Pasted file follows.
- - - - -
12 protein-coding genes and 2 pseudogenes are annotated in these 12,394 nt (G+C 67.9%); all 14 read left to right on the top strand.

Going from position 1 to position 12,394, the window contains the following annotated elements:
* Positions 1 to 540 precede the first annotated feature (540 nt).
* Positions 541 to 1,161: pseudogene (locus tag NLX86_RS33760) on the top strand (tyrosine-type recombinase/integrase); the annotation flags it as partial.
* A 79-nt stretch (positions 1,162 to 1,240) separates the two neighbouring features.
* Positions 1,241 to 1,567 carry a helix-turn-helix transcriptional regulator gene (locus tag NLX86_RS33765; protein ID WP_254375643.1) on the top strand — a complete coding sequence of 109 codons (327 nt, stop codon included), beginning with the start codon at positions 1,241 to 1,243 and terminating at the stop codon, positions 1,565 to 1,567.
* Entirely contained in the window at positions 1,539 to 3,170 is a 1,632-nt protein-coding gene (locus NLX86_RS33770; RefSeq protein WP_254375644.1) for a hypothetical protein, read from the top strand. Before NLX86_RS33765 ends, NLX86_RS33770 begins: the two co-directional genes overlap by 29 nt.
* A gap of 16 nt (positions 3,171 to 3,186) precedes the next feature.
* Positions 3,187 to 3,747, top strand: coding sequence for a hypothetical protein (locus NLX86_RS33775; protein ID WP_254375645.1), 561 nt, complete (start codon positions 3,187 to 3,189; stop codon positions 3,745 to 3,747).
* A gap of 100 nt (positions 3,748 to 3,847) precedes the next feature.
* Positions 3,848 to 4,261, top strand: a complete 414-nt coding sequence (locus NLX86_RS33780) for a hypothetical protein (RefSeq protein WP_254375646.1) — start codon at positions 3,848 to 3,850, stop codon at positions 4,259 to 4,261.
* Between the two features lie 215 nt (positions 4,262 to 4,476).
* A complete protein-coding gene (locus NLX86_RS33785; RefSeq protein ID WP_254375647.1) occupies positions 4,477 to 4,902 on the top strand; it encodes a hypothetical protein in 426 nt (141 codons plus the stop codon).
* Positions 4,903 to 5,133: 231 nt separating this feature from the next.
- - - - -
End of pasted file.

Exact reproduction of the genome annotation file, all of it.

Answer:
12 protein-coding genes and 2 pseudogenes are annotated in these 12,394 nt (G+C 67.9%); all 14 read left to right on the top strand.

Going from position 1 to position 12,394, the window contains the following annotated elements:
* Positions 1 to 540 precede the first annotated feature (540 nt).
* Positions 541 to 1,161: pseudogene (locus tag NLX86_RS33760) on the top strand (tyrosine-type recombinase/integrase); the annotation flags it as partial.
* A 79-nt stretch (positions 1,162 to 1,240) separates the two neighbouring features.
* Positions 1,241 to 1,567 carry a helix-turn-helix transcriptional regulator gene (locus tag NLX86_RS33765; protein ID WP_254375643.1) on the top strand — a complete coding sequence of 109 codons (327 nt, stop codon included), beginning with the start codon at positions 1,241 to 1,243 and terminating at the stop codon, positions 1,565 to 1,567.
* Entirely contained in the window at positions 1,539 to 3,170 is a 1,632-nt protein-coding gene (locus NLX86_RS33770; RefSeq protein WP_254375644.1) for a hypothetical protein, read from the top strand. Before NLX86_RS33765 ends, NLX86_RS33770 begins: the two co-directional genes overlap by 29 nt.
* A gap of 16 nt (positions 3,171 to 3,186) precedes the next feature.
* Positions 3,187 to 3,747, top strand: coding sequence for a hypothetical protein (locus NLX86_RS33775; protein ID WP_254375645.1), 561 nt, complete (start codon positions 3,187 to 3,189; stop codon positions 3,745 to 3,747).
* A gap of 100 nt (positions 3,748 to 3,847) precedes the next feature.
* Positions 3,848 to 4,261, top strand: a complete 414-nt coding sequence (locus NLX86_RS33780) for a hypothetical protein (RefSeq protein WP_254375646.1) — start codon at positions 3,848 to 3,850, stop codon at positions 4,259 to 4,261.
* Between the two features lie 215 nt (positions 4,262 to 4,476).
* A complete protein-coding gene (locus NLX86_RS33785; RefSeq protein ID WP_254375647.1) occupies positions 4,477 to 4,902 on the top strand; it encodes a hypothetical protein in 426 nt (141 codons plus the stop codon).
* Positions 4,903 to 5,133: 231 nt separating this feature from the next.